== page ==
‘Riding With Evil’

An interview with the co-writer of a book about infiltrating the USA’s most notorious and violent biker gang

I have a fascination with and revulsion of outlaw biker culture, and I’m far from alone. We’re a sub-set of the readers (and podcast listeners and TV documentary viewers) who salivate over the most lurid of true crime tales.

Big men riding big hogs, taking no shit and stirring up a lot more shit commit these particular crimes. Dealing drugs and guns are their primary occupations; getting high on cocaine and/or crystal meth while doing so only adds to the merriment. They proudly call themselves “the one-percenters,” after the American Motorcyclist Association’s declaration that 99% of motorcyclists were law-abiding citizens.

Which brings us to a book by Ken Croke and Dave Wedge, Riding With Evil: Taking Down the Notorious Pagan Motorcycle Gang, published March 15. Croke was the ATF agent who went undercover for two years, starting in 2009; Wedge is the veteran true-crime writer who shaped Croke’s tales into story form.

Riding With Evil
‘Riding With Evil’ by Ken Croke and Dave Wedge.

Wedge and Croke had played pickup hockey together in Bridgewater, MA, back in the day, but didn’t really know each other. Wedge only knew there was an ATF guy in the game. Wedge had published a book with frequent partner Casey Sherman about notorious Boston gangster Whitey Bulger. He was looking for a new project. A friend of both Croke’s and Wedge’s called to say he should meet Croke because he had a great story.

“I thought maybe it’d be a magazine piece,” says Wedge. It turned into much more. “I’m glad I took that coffee meeting. It lasted two hours. This guy is a decorated ATF agent, the main guy on TV when they had these big takedowns. He rose up through ranks to highest levels of the federal agency.”

Wedge, a former Boston Herald staffer, has gone on to carve out quite a productive career writing about the world of true crime.  Among his efforts are the Bulger book, the story about the 2013 Boston Marathon bombing, Boston Strong: A City’s Triumph Over Tragedy (adapted into the Patriots Day movie in 2017), and 2020’s joint effort with Sherman and James Patterson, The Last Days of John Lennon.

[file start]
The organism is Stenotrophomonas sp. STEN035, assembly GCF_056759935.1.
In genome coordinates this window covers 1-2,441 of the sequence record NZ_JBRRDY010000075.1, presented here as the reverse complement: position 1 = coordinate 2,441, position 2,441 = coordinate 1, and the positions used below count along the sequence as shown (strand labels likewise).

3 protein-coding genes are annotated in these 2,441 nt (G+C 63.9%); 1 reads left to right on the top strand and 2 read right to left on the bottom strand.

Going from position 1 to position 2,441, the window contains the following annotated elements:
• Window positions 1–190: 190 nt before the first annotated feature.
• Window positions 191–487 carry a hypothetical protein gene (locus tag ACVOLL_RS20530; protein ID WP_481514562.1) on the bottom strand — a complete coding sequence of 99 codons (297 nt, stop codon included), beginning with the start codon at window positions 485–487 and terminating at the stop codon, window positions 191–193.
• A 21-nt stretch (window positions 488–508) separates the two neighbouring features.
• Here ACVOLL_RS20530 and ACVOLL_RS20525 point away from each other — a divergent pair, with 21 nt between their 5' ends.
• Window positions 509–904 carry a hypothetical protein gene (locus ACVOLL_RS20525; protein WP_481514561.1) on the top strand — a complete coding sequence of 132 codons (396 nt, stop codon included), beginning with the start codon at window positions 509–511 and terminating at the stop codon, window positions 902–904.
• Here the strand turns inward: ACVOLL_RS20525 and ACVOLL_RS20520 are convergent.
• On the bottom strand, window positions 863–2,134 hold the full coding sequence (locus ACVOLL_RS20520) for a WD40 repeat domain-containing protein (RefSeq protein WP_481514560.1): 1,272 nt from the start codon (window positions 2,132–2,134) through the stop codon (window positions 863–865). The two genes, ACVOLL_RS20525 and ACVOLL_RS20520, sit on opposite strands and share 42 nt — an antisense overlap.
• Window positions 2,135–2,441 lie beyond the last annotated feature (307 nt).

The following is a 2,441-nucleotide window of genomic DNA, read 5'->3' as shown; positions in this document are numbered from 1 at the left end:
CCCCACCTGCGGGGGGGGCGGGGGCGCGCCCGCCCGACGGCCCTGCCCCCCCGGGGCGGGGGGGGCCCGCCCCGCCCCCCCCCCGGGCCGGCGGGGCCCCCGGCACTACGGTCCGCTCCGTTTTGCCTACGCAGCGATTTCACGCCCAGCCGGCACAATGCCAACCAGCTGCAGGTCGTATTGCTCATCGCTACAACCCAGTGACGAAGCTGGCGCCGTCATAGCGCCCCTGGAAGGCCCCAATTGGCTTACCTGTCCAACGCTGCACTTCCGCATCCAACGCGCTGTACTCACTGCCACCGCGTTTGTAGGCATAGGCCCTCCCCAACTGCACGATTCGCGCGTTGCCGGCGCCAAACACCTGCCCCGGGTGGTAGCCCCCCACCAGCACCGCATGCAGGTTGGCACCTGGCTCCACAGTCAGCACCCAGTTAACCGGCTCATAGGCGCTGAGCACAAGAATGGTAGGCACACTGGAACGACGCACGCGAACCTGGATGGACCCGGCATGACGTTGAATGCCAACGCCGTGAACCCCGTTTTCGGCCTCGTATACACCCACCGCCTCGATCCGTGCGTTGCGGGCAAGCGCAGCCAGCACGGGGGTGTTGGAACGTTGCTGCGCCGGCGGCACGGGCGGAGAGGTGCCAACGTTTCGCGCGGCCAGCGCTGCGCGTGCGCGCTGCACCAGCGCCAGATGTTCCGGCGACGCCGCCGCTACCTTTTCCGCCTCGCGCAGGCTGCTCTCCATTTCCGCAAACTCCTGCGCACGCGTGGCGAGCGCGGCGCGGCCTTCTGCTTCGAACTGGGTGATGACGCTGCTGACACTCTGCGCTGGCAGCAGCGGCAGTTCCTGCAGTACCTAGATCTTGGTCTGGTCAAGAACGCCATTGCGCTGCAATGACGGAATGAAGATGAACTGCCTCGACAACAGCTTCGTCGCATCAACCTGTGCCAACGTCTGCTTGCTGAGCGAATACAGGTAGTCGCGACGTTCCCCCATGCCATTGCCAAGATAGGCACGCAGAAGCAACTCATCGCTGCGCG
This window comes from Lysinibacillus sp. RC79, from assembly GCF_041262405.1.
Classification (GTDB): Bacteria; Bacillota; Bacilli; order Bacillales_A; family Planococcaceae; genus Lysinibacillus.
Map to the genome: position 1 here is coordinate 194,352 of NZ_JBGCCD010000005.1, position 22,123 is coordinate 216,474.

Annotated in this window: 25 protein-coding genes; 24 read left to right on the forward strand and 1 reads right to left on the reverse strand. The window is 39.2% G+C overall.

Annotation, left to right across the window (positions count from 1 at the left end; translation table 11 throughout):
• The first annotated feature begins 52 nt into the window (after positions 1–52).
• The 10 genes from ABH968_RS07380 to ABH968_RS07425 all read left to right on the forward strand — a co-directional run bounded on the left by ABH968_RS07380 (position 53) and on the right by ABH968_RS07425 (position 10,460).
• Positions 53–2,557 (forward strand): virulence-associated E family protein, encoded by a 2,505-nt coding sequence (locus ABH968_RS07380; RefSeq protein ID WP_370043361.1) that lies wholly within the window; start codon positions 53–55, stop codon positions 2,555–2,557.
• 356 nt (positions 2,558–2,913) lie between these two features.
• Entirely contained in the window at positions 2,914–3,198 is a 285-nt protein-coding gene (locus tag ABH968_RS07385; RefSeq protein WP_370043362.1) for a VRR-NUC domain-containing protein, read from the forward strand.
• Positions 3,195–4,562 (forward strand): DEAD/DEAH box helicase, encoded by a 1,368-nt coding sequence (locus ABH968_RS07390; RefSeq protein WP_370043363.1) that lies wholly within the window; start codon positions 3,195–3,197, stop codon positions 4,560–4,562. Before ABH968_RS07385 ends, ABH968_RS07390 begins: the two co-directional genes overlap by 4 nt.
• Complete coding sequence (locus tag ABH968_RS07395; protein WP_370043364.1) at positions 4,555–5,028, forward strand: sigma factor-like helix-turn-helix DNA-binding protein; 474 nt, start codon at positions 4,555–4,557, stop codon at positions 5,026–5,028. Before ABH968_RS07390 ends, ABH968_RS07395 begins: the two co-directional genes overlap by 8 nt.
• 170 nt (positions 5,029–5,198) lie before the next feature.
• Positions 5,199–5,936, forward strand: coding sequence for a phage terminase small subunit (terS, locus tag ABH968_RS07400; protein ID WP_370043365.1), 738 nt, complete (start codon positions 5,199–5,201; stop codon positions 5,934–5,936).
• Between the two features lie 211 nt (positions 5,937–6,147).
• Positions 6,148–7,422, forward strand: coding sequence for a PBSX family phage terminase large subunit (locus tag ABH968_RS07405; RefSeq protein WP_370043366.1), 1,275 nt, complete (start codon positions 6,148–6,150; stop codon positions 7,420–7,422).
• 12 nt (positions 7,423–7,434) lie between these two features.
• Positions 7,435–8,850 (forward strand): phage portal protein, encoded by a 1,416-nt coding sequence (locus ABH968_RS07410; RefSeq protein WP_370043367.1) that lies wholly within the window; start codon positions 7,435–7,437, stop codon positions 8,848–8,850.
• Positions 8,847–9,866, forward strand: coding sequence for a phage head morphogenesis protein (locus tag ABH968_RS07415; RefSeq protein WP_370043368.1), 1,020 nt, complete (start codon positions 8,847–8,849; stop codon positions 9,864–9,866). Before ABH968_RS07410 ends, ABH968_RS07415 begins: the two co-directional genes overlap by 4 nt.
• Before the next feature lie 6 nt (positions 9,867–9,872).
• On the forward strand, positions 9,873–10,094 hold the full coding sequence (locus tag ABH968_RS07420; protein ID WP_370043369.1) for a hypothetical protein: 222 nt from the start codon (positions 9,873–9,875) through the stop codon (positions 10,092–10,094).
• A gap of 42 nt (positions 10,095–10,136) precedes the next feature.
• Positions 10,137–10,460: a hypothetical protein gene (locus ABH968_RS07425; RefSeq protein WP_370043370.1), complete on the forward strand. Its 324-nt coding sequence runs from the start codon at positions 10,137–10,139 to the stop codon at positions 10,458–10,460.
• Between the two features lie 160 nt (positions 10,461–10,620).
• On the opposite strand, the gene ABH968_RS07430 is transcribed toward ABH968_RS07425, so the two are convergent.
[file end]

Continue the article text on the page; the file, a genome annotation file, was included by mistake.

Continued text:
The process with Croke took about two-and-a half-years, beginning in the fall-winter of 2019. Croke, says Wedge, “wasn’t jazzed up about it. He was just calmly telling me what happened. Ken has ability to compartmentalize and he has an iron-trap memory. His attention to detail is incredible. My job was to take notes, look at the case files, do research and background vetting, corroborating and shaping narrative. It’s such a great story and he needed someone to help him tell it in a readable way.”

Croke now lives in the Virginia-D/C. area. He’s mostly retired but does private consulting and speaks with colleagues in law enforcement. “He’s readjusted to normal life again,” Wedge says. “He’s a very aware, confident guy. He knows ‘Book or no book, there are guys that hate me.’”

Riding With Evil

Riding With Evil is sordid and squalid. Croke and Wedge immerse you in the muck and mire for about 300 pages. You’ll meet Hogman, J.R., Roadblock, Tracy, Izzo, Doc, Boston Bob, Pop Tart, Cano, Pita, Hellboy and more, a cast of proud ‘n’ filthy boot stompin’ Nazi-favorin’ Pagans, whose basic job description is: Buy and sell guns and drugs, beat who’ve crossed them (including lower-level club members, who maybe didn’t give the right answer to a question), ride obnoxiously loud Harleys, intimidate other gangs and the world at large, and have girlfriends or wives that they inevitably call “old lady” and consider property, not people.

A fed had never penetrated them. Until Croke, who went by the alias “Ken Pallis”–and eventually the Pagan name Slam–insinuated his way into the club. The way initiates climb the ladder is they rise from “hang around” status to “prospect” status, both hellish sub-ranks where you’re at the beck-and-call of the gang, degrading yourself constantly. It’s like being a fraternity pledge, but so much worse. Eventually, they rise to patched member. … if they can last that long. Many don’t and disappear or the Pagans show them the door, not with any real diplomacy.

If they patch you, you get to put all the precious coded logos and symbols on your denim vest and signal and you are indeed ONE OF THEM. You’re also sworn enemies of Hells Angels–so much alike, yet so different. In Riding With Evil, some Hells Angels give one Pagan a hellacious beatdown outside the Pagans clubhouse and revenge is very much on their minds. The main idea is to disrupt their merry little Angel lives with “Christmas presents,” home-made bombs.

The action is mostly on Long Island and New England, but there are Pagans chapters all over. The Mother Club rules over all. This elite corps of leaders come from other chapters and the Pagans seem to choose them to serve because of their dedication, like A Clockwork Orange’s Alex, to leadership via ultra-violence. They hold court at so-called “mandatories”–basically massive parties in the wilds of Ohio and Pennsylvania, that suspend pretty much every societal rule. Debauchery rules. Well, even more than usual.

Croke’s goal, he says, early on is not to take out a few folks on the lower rungs but dismantle the whole organization or at least take down a lot of the heavyweights. For a gang so frequently fucked up on coke, meth and booze they seem maniacal about maintaining order, book-keeping and discipline, negotiating drugs and arms deals, lawyering up proper when caught, and circling the wagons–well, hogs–when threatened. I won’t tell you how far he gets in his pursuit, but let’s just say some of the nice fellas we meet and ride with throughout the book disappear as it heads toward the finish line.